By: Graeme Oliver
Travelling to a new country is a great privilege, regardless of how long you get to stay. Getting a glimpse into a country’s landscape, architecture, and people is exciting; depending on where you go, you can get an idea of how different or similar life is all over the globe.
With all that you can learn from travelling, it can’t compare to what you become aware of from actually living in a new country for an extended period of time. You go from watching what the locals do to doing what the locals do, and that’s an important turning point. During my stay in Copenhagen, my main mode of transportation was by and far the bicycle. I wasn’t alone in this either. Sure, the roads were still pretty filled with cars, but bikes filled the city in a way that really gave Copenhagen a unique sensation of movement beyond what I was used to.
The city of Copenhagen has made biking one of the most cost effective and convenient ways of getting around the city. It’s no surprise so many people bike; the infrastructure for it is awesome. Bike lanes are wide and cover just about everywhere in the city, with separate stop lights available for bikes and cars. After many years of sharing the road, cars have come to regard bikes as legitimate users of the road. Visiting Copenhagen, you get to appreciate the number of bikers on the road, but living there you start to wonder why it works there and not back home in Canada. The reason seems to be that the city – and this applies to cities across Denmark – has the strong support of the residents behind these initiatives. Copenhagen is known for having a commitment to being a green leader and I think biking is part of this – even if residents don’t bike for the environmental aspect of it. High tax rates allow for solid infrastructure to be laid down which feeds into the success of the projects put on by the city. The Danes I talked to are well aware they pay a lot of taxes but seem to be okay with it given that they get a lot in return. It seems by providing residents with quality projects undertaken by the city, Copenhagen is now able to be successful in its initiatives because residents are willing to get on board. Experiencing the bike culture in Copenhagen was one of many visible aspects of the Danish society that showed the positive relationship that Danes have with the environment. Clearly, they’re doing some things right as they were recognized as the 2014 EU green capital.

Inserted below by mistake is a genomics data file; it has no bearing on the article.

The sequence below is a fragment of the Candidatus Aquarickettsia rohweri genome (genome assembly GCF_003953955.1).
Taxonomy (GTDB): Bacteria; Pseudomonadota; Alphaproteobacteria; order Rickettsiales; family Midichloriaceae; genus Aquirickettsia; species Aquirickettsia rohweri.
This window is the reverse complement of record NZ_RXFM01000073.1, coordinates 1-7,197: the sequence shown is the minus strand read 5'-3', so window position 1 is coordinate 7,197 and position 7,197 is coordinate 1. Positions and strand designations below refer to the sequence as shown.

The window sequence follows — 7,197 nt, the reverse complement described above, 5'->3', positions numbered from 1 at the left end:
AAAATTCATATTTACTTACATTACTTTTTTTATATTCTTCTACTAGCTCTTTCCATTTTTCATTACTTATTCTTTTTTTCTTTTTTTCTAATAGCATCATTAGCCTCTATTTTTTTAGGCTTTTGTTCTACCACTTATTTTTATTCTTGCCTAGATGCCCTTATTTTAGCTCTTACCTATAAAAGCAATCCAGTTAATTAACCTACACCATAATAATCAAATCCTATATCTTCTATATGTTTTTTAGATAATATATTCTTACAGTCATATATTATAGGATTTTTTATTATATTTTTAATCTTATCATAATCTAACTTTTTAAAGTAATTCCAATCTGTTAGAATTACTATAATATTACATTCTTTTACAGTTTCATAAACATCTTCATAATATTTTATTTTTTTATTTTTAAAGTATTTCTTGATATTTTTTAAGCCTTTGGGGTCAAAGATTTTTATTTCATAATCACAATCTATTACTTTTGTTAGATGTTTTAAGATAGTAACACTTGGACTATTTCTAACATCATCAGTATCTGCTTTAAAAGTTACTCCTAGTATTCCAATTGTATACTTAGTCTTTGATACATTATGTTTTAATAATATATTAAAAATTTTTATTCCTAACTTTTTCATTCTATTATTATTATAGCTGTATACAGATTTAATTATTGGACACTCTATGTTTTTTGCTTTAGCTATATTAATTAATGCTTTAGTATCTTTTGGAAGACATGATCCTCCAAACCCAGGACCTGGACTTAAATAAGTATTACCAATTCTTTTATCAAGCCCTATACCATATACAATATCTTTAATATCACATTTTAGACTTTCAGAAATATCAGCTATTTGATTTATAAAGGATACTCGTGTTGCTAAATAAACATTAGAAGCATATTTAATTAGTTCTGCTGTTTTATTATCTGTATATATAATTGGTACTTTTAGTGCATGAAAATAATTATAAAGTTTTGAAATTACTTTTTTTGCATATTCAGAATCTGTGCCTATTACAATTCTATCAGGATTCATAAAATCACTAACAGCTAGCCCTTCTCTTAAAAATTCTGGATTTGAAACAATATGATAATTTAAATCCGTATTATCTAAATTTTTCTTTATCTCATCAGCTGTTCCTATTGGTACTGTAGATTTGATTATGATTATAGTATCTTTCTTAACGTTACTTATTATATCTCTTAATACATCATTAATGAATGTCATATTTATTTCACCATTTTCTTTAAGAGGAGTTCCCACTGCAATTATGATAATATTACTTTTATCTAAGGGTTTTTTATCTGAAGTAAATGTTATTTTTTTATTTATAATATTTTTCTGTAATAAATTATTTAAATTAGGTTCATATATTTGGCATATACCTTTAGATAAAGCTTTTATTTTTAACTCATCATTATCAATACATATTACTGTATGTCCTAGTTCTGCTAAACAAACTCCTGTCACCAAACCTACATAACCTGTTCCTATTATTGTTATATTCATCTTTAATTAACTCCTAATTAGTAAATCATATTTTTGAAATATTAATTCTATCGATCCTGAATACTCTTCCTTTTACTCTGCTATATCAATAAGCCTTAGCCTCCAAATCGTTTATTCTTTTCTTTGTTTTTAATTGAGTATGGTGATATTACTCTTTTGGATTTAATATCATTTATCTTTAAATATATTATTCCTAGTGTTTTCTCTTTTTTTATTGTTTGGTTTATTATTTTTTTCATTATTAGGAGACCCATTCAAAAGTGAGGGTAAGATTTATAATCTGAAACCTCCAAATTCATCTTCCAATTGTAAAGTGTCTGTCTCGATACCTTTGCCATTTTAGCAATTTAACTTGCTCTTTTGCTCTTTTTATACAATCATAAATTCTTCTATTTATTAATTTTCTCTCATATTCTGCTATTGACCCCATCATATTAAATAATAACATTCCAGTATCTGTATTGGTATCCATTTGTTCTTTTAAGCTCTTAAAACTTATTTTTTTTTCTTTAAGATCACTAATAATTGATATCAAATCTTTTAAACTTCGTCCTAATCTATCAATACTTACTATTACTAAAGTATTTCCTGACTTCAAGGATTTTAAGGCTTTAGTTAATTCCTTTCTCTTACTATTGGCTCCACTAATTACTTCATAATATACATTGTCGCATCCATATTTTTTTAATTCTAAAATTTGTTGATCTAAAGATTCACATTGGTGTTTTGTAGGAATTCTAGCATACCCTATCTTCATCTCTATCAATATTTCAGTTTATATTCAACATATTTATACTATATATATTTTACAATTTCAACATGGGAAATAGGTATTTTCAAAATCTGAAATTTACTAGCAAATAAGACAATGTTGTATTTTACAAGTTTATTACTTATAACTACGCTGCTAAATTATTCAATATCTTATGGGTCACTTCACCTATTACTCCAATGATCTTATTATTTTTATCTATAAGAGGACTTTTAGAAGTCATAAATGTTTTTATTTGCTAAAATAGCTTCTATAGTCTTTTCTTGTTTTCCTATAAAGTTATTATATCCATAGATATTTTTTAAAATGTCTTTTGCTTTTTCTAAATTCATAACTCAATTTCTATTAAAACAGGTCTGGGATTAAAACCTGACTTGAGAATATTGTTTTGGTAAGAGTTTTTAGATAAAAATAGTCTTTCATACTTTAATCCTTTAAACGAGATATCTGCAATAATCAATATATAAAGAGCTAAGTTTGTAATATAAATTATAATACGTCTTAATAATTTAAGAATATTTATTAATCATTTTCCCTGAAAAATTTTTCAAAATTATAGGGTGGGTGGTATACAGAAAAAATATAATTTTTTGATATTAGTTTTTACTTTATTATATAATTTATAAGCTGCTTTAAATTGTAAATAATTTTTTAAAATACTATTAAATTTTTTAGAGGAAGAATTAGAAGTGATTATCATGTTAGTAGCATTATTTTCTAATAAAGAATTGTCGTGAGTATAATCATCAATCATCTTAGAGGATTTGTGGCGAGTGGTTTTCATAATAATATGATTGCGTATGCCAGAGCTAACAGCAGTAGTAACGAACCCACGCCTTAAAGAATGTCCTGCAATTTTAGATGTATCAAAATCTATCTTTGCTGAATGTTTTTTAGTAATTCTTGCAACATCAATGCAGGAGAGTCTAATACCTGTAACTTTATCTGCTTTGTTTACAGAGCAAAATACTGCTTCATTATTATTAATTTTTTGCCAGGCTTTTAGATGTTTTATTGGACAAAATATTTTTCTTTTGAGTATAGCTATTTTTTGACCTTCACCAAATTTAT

Biking is just one example of how a country unfolded its culture to me in ways that I wasn’t expecting. By pulling out my bike everyday and talking with locals, I was able to find out a good little bit about the city I was calling home for five months. When you get the opportunity to live in a new place its important that you don’t take the aspects of your new life for granted. Following an observation of difference, consider the possible reasons behind those differences. Finally, after some observing and some thinking, and maybe a conversation or two with the natives over a coffee, tea, beer, or low fat extra whip grande caramel macchiato from Starbucks (to each their own), you might begin to understand what it means to live in this new place.
Graeme is a fourth-year Honours Biology and Environmental Sciences student, in the Faculty of Science at McMaster University. He spent a term abroad studying at the University of Copenhagen, Denmark.